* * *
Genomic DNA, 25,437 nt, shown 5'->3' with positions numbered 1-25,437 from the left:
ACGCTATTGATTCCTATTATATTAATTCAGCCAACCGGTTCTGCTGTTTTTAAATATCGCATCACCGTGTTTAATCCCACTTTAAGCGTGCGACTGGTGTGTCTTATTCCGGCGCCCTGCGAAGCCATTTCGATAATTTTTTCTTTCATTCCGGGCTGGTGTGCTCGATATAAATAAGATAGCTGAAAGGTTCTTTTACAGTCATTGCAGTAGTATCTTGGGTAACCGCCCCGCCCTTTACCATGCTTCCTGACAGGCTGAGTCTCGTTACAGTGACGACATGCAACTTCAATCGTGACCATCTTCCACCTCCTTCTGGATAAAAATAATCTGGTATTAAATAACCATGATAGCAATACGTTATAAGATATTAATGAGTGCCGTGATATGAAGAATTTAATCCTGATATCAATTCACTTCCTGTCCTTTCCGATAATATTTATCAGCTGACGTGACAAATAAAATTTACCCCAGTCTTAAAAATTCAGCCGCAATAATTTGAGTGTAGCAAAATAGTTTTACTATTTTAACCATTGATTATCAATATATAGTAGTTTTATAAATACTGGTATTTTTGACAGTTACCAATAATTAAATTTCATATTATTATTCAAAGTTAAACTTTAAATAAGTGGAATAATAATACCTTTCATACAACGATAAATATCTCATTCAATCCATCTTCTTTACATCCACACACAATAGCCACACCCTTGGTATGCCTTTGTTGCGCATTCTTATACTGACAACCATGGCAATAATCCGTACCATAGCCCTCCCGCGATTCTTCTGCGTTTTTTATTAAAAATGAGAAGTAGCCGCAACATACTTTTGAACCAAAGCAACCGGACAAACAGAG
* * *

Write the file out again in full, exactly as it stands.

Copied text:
Genomic DNA, 25,437 nt, shown 5'->3' with positions numbered 1-25,437 from the left:
ACGCTATTGATTCCTATTATATTAATTCAGCCAACCGGTTCTGCTGTTTTTAAATATCGCATCACCGTGTTTAATCCCACTTTAAGCGTGCGACTGGTGTGTCTTATTCCGGCGCCCTGCGAAGCCATTTCGATAATTTTTTCTTTCATTCCGGGCTGGTGTGCTCGATATAAATAAGATAGCTGAAAGGTTCTTTTACAGTCATTGCAGTAGTATCTTGGGTAACCGCCCCGCCCTTTACCATGCTTCCTGACAGGCTGAGTCTCGTTACAGTGACGACATGCAACTTCAATCGTGACCATCTTCCACCTCCTTCTGGATAAAAATAATCTGGTATTAAATAACCATGATAGCAATACGTTATAAGATATTAATGAGTGCCGTGATATGAAGAATTTAATCCTGATATCAATTCACTTCCTGTCCTTTCCGATAATATTTATCAGCTGACGTGACAAATAAAATTTACCCCAGTCTTAAAAATTCAGCCGCAATAATTTGAGTGTAGCAAAATAGTTTTACTATTTTAACCATTGATTATCAATATATAGTAGTTTTATAAATACTGGTATTTTTGACAGTTACCAATAATTAAATTTCATATTATTATTCAAAGTTAAACTTTAAATAAGTGGAATAATAATACCTTTCATACAACGATAAATATCTCATTCAATCCATCTTCTTTACATCCACACACAATAGCCACACCCTTGGTATGCCTTTGTTGCGCATTCTTATACTGACAACCATGGCAATAATCCGTACCATAGCCCTCCCGCGATTCTTCTGCGTTTTTTATTAAAAATGAGAAGTAGCCGCAACATACTTTTGAACCAAAGCAACCGGACAAACAGAG